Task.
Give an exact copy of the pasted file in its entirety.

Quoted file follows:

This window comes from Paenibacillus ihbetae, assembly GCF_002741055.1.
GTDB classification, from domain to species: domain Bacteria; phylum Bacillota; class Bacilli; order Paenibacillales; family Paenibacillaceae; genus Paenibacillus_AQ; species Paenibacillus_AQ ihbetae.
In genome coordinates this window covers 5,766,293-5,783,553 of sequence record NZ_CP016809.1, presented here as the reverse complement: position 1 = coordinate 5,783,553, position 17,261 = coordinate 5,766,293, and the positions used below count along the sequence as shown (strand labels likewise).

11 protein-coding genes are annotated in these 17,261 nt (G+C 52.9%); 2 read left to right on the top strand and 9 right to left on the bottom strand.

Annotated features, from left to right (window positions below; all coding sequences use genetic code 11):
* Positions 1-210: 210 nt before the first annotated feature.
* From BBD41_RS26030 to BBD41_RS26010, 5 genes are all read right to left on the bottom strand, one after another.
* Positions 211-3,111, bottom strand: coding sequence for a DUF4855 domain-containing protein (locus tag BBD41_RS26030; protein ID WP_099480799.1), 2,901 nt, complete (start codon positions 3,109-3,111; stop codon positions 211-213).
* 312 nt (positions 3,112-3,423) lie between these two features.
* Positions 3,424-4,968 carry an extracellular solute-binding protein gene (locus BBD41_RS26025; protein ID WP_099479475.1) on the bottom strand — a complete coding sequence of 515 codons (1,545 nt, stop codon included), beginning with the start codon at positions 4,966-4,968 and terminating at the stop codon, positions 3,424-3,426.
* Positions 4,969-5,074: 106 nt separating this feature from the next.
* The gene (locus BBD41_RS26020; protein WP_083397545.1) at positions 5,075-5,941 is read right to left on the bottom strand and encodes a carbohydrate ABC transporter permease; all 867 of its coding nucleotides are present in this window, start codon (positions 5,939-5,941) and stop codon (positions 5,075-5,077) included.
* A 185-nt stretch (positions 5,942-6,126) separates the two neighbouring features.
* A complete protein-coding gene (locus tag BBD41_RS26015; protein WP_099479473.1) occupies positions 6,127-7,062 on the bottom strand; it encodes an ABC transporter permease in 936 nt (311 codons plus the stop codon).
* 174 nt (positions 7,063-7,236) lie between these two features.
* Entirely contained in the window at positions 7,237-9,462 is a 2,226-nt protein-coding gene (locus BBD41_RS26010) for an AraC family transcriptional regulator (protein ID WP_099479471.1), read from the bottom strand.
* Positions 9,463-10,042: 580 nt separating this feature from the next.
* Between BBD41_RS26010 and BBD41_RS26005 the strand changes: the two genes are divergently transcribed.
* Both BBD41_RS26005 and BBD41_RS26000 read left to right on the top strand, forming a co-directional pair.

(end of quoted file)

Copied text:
This window comes from Paenibacillus ihbetae, assembly GCF_002741055.1.
GTDB classification, from domain to species: domain Bacteria; phylum Bacillota; class Bacilli; order Paenibacillales; family Paenibacillaceae; genus Paenibacillus_AQ; species Paenibacillus_AQ ihbetae.
In genome coordinates this window covers 5,766,293-5,783,553 of sequence record NZ_CP016809.1, presented here as the reverse complement: position 1 = coordinate 5,783,553, position 17,261 = coordinate 5,766,293, and the positions used below count along the sequence as shown (strand labels likewise).

11 protein-coding genes are annotated in these 17,261 nt (G+C 52.9%); 2 read left to right on the top strand and 9 right to left on the bottom strand.

Annotated features, from left to right (window positions below; all coding sequences use genetic code 11):
* Positions 1-210: 210 nt before the first annotated feature.
* From BBD41_RS26030 to BBD41_RS26010, 5 genes are all read right to left on the bottom strand, one after another.
* Positions 211-3,111, bottom strand: coding sequence for a DUF4855 domain-containing protein (locus tag BBD41_RS26030; protein ID WP_099480799.1), 2,901 nt, complete (start codon positions 3,109-3,111; stop codon positions 211-213).
* 312 nt (positions 3,112-3,423) lie between these two features.
* Positions 3,424-4,968 carry an extracellular solute-binding protein gene (locus BBD41_RS26025; protein ID WP_099479475.1) on the bottom strand — a complete coding sequence of 515 codons (1,545 nt, stop codon included), beginning with the start codon at positions 4,966-4,968 and terminating at the stop codon, positions 3,424-3,426.
* Positions 4,969-5,074: 106 nt separating this feature from the next.
* The gene (locus BBD41_RS26020; protein WP_083397545.1) at positions 5,075-5,941 is read right to left on the bottom strand and encodes a carbohydrate ABC transporter permease; all 867 of its coding nucleotides are present in this window, start codon (positions 5,939-5,941) and stop codon (positions 5,075-5,077) included.
* A 185-nt stretch (positions 5,942-6,126) separates the two neighbouring features.
* A complete protein-coding gene (locus tag BBD41_RS26015; protein WP_099479473.1) occupies positions 6,127-7,062 on the bottom strand; it encodes an ABC transporter permease in 936 nt (311 codons plus the stop codon).
* 174 nt (positions 7,063-7,236) lie between these two features.
* Entirely contained in the window at positions 7,237-9,462 is a 2,226-nt protein-coding gene (locus BBD41_RS26010) for an AraC family transcriptional regulator (protein ID WP_099479471.1), read from the bottom strand.
* Positions 9,463-10,042: 580 nt separating this feature from the next.
* Between BBD41_RS26010 and BBD41_RS26005 the strand changes: the two genes are divergently transcribed.
* Both BBD41_RS26005 and BBD41_RS26000 read left to right on the top strand, forming a co-directional pair.